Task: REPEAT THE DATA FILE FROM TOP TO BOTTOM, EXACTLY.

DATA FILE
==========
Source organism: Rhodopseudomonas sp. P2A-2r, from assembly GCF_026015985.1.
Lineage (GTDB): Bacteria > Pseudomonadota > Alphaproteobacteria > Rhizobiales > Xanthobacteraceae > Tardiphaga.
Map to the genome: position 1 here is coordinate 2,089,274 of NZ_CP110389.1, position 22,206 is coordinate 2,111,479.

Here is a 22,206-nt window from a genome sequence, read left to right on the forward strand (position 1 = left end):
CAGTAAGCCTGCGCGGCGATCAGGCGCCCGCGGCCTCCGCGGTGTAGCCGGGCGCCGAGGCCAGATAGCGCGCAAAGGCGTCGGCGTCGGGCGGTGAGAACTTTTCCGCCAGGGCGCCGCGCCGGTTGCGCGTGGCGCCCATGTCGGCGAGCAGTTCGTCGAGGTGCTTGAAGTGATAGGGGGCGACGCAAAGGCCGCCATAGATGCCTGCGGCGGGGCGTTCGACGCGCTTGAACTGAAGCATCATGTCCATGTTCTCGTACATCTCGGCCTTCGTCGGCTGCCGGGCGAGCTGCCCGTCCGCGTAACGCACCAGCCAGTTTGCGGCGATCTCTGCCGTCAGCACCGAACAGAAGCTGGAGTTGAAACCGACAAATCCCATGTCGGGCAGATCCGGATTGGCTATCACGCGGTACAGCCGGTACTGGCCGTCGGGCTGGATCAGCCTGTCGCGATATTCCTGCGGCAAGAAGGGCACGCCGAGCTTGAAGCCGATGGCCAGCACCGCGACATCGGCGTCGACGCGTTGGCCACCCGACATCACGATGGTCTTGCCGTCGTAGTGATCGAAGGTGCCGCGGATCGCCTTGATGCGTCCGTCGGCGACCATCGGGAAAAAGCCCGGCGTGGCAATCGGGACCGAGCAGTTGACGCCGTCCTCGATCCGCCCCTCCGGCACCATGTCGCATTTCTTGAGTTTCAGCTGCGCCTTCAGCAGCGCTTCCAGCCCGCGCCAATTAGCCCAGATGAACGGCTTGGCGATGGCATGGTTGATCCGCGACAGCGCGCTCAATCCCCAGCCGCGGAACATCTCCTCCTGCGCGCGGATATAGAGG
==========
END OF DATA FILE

Source organism: Rhodopseudomonas sp. P2A-2r, from assembly GCF_026015985.1.
Lineage (GTDB): Bacteria > Pseudomonadota > Alphaproteobacteria > Rhizobiales > Xanthobacteraceae > Tardiphaga.
Map to the genome: position 1 here is coordinate 2,089,274 of NZ_CP110389.1, position 22,206 is coordinate 2,111,479.

Here is a 22,206-nt window from a genome sequence, read left to right on the forward strand (position 1 = left end):
CAGTAAGCCTGCGCGGCGATCAGGCGCCCGCGGCCTCCGCGGTGTAGCCGGGCGCCGAGGCCAGATAGCGCGCAAAGGCGTCGGCGTCGGGCGGTGAGAACTTTTCCGCCAGGGCGCCGCGCCGGTTGCGCGTGGCGCCCATGTCGGCGAGCAGTTCGTCGAGGTGCTTGAAGTGATAGGGGGCGACGCAAAGGCCGCCATAGATGCCTGCGGCGGGGCGTTCGACGCGCTTGAACTGAAGCATCATGTCCATGTTCTCGTACATCTCGGCCTTCGTCGGCTGCCGGGCGAGCTGCCCGTCCGCGTAACGCACCAGCCAGTTTGCGGCGATCTCTGCCGTCAGCACCGAACAGAAGCTGGAGTTGAAACCGACAAATCCCATGTCGGGCAGATCCGGATTGGCTATCACGCGGTACAGCCGGTACTGGCCGTCGGGCTGGATCAGCCTGTCGCGATATTCCTGCGGCAAGAAGGGCACGCCGAGCTTGAAGCCGATGGCCAGCACCGCGACATCGGCGTCGACGCGTTGGCCACCCGACATCACGATGGTCTTGCCGTCGTAGTGATCGAAGGTGCCGCGGATCGCCTTGATGCGTCCGTCGGCGACCATCGGGAAAAAGCCCGGCGTGGCAATCGGGACCGAGCAGTTGACGCCGTCCTCGATCCGCCCCTCCGGCACCATGTCGCATTTCTTGAGTTTCAGCTGCGCCTTCAGCAGCGCTTCCAGCCCGCGCCAATTAGCCCAGATGAACGGCTTGGCGATGGCATGGTTGATCCGCGACAGCGCGCTCAATCCCCAGCCGCGGAACATCTCCTCCTGCGCGCGGATATAGAGG